Kritcher says the software features a "nice GUI for managing entries" and provides trending information. The software can also perform SNMP trap and MIB parsing, and DNS caching of as many as 100 entries to enable fast lookups, the company says.
"It is a great application that consolidates log entries from any Syslog-enabled devices. We use it to manage and monitor network devices such as routers and Cisco PIX firewalls," he says.
For fans of such products as Ipswitch's WhatsUp Gold or SolarWinds' Orion, Argus represents a no-cost alternative.
The software application monitors systems, servers and routers to keep IT managers up-to-date on potential performance and availability problems. Long-time Argus user Kerry Miller, network engineer at First Victoria National Bank in Texas, says now he is updating his deployment to also monitor the gear supporting advanced IP applications, such as VoIP.
"We are still using Argus to monitor our systems, and we've been expanding it to routers and VoIP equipment at several new locations," he says. "We also use MRTG to monitor traffic on some of our more critical routers."
5. Zenoss Core
Bruce Meyer is taking advantage of the latest wave of open source software available from vendors for free. Customers can choose to pay for support packages from GroundWork, Hyperic, Splunk or Zenoss, but it costs nothing to use their freeware applications.
Meyer, director of network services at ProMedica Healthcare, says he has installed Zenoss Core 1.0 to update his network and systems monitoring and collect data to create historical and utilisation graphs.
"We've been using an older version of Ipswitch's WhatsUp Gold and Statseeker, but I'm exploring other options in my spare time," he reports.
Zenoss Core 1.0 is software available under the Mozilla public license that can be used to monitor network devices, operating systems, applications, servers, environment and power supplies for health and availability. The agent-less system is available as a single download and uses industry standard protocols, such as SNMP and Syslog, to collect management data from devices. It also uses Windows Management Instrumentation (WMI) to gather data from Windows systems.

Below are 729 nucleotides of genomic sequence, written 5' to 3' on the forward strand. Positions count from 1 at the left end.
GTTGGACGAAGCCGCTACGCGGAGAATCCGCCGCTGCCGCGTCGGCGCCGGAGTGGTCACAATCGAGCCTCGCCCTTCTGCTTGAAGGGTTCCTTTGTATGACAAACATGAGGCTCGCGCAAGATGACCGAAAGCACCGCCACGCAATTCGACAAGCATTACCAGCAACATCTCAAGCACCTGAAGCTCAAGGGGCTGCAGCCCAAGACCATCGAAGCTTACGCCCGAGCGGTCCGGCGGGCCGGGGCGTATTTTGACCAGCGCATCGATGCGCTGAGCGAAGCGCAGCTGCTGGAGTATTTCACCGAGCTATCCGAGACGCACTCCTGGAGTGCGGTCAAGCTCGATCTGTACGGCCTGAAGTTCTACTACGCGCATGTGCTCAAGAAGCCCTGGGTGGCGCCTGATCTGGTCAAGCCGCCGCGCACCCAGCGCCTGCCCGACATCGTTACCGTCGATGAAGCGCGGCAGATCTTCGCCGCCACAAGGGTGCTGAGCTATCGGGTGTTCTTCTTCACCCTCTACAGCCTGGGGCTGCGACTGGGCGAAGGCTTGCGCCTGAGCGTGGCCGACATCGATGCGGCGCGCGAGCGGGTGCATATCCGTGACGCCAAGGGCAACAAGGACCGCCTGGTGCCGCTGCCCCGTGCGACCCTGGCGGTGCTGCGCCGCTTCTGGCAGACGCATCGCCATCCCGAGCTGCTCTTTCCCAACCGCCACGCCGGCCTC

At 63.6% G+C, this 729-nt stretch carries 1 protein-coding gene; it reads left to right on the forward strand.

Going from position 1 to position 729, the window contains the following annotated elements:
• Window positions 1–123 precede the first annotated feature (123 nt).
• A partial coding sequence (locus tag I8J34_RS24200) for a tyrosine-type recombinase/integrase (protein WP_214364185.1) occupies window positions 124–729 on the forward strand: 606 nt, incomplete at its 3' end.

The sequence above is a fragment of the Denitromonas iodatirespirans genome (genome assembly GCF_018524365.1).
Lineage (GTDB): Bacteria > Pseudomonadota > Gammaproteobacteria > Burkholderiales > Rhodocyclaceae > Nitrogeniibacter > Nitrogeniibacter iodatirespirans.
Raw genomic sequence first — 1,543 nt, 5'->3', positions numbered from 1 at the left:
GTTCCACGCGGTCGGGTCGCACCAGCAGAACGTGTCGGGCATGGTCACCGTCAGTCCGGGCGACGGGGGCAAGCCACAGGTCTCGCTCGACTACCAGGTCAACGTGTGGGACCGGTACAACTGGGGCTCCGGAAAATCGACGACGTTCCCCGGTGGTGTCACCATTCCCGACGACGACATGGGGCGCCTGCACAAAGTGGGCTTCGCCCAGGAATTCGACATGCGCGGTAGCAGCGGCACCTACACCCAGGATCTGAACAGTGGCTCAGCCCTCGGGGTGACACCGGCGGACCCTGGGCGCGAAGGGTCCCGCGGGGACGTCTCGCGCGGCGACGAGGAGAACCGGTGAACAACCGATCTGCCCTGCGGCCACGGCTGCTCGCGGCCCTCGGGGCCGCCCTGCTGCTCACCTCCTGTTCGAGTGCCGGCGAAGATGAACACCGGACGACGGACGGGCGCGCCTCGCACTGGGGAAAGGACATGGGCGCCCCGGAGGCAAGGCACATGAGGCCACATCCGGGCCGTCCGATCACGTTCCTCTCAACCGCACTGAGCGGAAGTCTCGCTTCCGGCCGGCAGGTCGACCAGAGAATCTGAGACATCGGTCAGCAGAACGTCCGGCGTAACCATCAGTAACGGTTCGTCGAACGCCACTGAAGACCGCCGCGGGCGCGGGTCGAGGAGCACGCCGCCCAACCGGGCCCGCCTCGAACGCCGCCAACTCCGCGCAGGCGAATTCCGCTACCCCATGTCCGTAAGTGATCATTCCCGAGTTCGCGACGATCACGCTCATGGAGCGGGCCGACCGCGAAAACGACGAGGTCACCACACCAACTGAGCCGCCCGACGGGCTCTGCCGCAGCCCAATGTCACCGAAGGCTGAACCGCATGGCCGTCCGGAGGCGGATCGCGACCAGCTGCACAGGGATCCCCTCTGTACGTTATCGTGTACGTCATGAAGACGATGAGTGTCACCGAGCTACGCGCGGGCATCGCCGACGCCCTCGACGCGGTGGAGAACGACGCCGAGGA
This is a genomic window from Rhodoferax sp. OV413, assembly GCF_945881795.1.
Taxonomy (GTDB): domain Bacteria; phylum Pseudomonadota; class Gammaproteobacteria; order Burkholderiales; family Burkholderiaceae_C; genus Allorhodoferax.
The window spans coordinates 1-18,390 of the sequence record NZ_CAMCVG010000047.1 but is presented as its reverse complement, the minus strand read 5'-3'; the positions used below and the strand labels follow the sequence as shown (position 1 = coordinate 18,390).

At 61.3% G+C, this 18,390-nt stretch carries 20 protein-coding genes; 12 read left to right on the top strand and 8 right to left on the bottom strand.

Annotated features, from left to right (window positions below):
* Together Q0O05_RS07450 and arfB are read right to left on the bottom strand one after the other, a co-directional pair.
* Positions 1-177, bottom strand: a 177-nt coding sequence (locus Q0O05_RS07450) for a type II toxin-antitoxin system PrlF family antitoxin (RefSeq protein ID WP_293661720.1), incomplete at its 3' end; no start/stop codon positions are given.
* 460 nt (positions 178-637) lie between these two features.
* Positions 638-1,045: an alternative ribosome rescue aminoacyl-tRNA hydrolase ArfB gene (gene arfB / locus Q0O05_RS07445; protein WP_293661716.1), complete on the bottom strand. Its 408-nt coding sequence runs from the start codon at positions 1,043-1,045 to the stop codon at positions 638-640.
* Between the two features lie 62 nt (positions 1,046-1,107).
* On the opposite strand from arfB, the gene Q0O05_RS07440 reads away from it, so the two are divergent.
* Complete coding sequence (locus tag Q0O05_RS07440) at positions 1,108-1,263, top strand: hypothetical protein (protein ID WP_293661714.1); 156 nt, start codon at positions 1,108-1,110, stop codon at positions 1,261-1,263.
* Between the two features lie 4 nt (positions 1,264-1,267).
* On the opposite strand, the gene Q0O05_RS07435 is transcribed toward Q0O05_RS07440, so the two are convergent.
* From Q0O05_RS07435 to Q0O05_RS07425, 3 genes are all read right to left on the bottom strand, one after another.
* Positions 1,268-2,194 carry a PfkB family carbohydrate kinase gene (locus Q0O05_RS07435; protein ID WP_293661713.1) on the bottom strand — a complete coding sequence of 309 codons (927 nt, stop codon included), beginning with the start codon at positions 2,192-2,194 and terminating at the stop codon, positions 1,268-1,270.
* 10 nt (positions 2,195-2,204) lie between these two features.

6. Tera Term
ProMedica Healthcare's Meyer also recently tapped the Tera Term freeware application to aid in deployment of access points.
The free software for Windows enables its users to perform such actions as emulation, telnet connection and serial port connection. It hasn't been updated in quite some time (the original website says 1999, though an updated version is available elsewhere), but that didn't stop Meyer from making the most of it in his IT shop.
"Just recently I've used its macro language to upgrade and configure about 100 Cisco 1200 access points," he says. "It's a well-known serial/telnet/SSH client, and it's pretty advanced."
Splunk last year made available a freeware version of its enterprise-data indexing and troubleshooting software. The product runs on Linux, Unix (including Solaris) and Mac OS X, and the freeware version offers users up to 500MB of data indexing per day.
Splunk Server searches for management data across logs, message queues, configuration files, SNMP traps and database transactions to more quickly correlate events that could be related to a failure -- and that network managers would typically have to search manually. For Yale's Beebe, it saves time parsing through logs.
"It takes all of our various logs and stuffs them into a MySQL database. Then it provides a searchable/sortable Web interface to the data," he says. "It is a lot easier than grepping through the log files by hand. And more importantly, it'll give access to our non-Unix-savvy operators."